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German Interstate Gambling Treaty protectionism costs Tipp24 139 jobs

The disastrous consequences of Germany's exclusive gambling policies under the German Interstate Gambling Treaty were showcased this week in a press release from the major German Internet lotto provider Tipp24 AG. Hounded out of its own country, the firm has transferred operations to the more enlightened environment of the UK, shedding 139 out of 154 German jobs in the process.

When the second stage of the State Treaty on Gaming came into force on 1 January, 2009, Tipp24 AG was forced to drastically reduce its business activities and discontinue its previous internet-based brokerage business for participation in games operated by 'Deutscher Lotto- und Totoblock' as a result of prohibitions introduced by the new gaming legislation, the statement reveals.

The Tipp24.com website has since been operated by Tipp24 Services Ltd., based in London, resulting in the loss of German jobs.

The company statement reveals that just 15 employees will remain in service at its headquarters in Hamburg due to Germany's controversial Interstate Gambling Treaty, which was enacted on January 1, 2008, and prohibits Tipp24 from conducting any form of lottery brokerage online in Germany in competition with German state gambling monopolies. The affected employees will cease working for Tipp24 AG by 31 March 2009 at the latest.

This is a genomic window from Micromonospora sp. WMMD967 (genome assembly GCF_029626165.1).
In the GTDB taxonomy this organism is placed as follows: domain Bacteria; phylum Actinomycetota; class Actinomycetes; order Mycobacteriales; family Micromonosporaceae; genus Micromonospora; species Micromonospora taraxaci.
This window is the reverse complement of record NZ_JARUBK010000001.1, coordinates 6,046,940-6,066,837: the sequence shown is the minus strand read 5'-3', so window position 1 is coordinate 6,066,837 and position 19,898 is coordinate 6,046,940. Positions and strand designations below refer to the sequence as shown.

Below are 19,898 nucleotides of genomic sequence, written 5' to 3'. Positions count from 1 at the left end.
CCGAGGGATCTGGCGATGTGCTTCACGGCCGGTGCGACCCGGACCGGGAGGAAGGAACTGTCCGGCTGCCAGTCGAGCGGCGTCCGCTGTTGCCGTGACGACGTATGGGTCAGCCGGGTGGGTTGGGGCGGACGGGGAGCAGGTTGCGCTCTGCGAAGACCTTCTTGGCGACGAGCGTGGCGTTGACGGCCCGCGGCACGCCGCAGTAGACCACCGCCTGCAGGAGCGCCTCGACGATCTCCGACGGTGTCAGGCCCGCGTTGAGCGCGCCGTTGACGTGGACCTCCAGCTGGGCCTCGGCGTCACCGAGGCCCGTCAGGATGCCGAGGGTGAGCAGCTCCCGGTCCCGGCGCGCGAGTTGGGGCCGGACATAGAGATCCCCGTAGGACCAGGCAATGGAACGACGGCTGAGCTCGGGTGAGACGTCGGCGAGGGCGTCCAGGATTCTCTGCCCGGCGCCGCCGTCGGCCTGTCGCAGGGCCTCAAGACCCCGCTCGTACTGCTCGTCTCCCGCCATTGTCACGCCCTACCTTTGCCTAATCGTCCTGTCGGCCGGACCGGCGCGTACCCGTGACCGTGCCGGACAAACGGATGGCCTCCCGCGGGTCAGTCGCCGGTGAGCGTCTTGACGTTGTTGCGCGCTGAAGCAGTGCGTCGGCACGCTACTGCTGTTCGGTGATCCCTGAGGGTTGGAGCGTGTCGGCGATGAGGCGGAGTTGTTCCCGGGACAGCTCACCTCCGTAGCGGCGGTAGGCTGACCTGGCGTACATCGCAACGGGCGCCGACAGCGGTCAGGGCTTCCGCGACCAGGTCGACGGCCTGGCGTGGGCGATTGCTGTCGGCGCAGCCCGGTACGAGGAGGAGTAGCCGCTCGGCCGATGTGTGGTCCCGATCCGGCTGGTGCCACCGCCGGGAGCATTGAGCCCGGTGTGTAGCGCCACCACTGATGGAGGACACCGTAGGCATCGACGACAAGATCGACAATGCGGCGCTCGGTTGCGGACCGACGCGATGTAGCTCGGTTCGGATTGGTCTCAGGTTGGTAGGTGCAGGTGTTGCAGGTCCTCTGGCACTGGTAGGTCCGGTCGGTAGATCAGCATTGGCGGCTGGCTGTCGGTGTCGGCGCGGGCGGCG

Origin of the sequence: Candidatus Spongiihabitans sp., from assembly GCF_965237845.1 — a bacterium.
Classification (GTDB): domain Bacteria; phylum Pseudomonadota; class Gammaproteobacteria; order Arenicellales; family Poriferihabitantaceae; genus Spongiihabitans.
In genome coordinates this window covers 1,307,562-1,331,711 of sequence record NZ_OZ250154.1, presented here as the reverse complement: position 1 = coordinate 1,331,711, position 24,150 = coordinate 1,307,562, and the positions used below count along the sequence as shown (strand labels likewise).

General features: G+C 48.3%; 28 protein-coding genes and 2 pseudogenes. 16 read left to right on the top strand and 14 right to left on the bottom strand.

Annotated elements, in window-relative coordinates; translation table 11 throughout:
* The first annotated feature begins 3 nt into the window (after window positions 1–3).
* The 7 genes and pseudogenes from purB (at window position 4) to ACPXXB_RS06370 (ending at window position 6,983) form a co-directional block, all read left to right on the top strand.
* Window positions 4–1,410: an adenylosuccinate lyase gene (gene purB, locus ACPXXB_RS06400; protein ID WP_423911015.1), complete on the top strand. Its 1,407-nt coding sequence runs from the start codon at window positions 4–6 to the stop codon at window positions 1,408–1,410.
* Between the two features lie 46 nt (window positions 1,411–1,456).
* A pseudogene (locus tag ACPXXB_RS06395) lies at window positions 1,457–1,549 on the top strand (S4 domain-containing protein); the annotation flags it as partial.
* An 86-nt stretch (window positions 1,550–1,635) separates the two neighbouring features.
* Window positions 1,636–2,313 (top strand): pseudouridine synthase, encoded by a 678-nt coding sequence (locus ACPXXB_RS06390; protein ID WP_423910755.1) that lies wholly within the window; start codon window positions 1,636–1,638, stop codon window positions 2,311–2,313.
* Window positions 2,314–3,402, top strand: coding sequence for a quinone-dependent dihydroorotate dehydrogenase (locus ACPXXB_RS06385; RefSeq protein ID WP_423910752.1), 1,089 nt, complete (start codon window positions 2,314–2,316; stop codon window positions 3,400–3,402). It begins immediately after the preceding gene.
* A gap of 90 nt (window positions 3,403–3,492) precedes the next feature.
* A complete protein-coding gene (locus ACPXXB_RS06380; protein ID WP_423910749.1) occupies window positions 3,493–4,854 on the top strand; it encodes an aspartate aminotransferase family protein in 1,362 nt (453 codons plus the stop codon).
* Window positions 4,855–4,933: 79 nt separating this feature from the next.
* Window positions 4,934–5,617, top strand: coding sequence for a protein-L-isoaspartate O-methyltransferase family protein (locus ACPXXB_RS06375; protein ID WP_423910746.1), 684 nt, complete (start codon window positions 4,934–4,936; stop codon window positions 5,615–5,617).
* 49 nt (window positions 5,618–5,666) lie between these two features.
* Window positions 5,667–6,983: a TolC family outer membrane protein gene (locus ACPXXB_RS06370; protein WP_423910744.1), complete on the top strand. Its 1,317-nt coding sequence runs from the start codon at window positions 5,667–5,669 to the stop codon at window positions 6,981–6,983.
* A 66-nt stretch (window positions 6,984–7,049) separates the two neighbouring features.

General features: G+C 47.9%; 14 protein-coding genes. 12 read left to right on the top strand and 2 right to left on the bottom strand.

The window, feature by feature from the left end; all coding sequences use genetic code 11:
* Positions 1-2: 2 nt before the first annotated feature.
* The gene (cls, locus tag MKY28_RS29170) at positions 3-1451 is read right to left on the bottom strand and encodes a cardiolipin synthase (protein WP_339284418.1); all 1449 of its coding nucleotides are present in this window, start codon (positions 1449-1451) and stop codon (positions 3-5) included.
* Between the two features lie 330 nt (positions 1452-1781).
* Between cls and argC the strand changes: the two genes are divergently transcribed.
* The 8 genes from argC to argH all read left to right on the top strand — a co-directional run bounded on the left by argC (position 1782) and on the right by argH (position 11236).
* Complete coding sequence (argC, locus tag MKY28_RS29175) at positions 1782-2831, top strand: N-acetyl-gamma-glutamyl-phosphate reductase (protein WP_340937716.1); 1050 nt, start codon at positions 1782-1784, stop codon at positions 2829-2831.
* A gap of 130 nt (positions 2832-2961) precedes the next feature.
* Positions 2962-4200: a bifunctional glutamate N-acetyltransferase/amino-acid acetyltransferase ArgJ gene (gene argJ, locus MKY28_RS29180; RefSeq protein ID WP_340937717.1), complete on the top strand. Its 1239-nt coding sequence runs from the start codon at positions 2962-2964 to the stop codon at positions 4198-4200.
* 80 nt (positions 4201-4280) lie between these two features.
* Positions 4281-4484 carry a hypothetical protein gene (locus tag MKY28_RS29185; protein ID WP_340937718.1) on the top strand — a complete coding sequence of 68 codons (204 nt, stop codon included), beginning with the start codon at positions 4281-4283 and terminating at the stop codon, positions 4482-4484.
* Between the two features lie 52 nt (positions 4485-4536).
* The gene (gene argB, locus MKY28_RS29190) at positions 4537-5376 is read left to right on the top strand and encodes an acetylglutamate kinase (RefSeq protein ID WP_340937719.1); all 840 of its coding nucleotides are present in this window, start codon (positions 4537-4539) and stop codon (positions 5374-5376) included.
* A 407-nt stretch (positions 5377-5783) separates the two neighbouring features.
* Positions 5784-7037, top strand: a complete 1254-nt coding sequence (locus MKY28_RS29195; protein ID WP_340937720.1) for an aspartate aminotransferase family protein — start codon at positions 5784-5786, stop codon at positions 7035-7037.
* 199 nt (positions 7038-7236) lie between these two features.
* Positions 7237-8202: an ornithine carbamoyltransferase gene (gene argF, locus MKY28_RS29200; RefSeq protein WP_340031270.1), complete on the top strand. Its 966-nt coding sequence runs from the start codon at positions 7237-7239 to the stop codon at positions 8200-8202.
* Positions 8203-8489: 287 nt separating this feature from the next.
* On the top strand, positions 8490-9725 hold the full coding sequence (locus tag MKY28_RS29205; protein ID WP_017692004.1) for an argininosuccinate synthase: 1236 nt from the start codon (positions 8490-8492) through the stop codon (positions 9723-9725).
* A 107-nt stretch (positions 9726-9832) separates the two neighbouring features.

"We are forced to lay off the majority of our staff as the new State Treaty on Gaming forbids us from any form of lottery brokerage via the Internet in Germany," says Jens Schumann, Chairman of the Executive Board of Tipp24 AG.

"The majority of these jobs will probably be replaced by new ones abroad - where the restrictions do not apply," he added. "At the same time as the German state is spending billions to save German jobs, it is also destroying the jobs of a healthy, mid-size company with a law which contravenes EU legislation.

"Moreover, Tipp24 AG transferred around €130 million in tax revenues to the federal states last year alone. This money will now no longer be available to the state."

Tripp24's statement goes on to recap the background to the State Treaty on Gaming. The legislation forbids the online marketing and advertising of lotteries, allegedly to protect problem gamblers. There have been no scientific studies to date, however, which prove the government's claims of a sociologically relevant 'lottery addiction'.

"It seems more likely that the state treaty is designed to eliminate private companies under the pretext of preventing addiction," Schumann asserts. "After all, controlling addiction would be much more effective via the Internet than at the lottery kiosk. We will therefore continue to take legal action against the new state treaty."

Source: InfoPowa News

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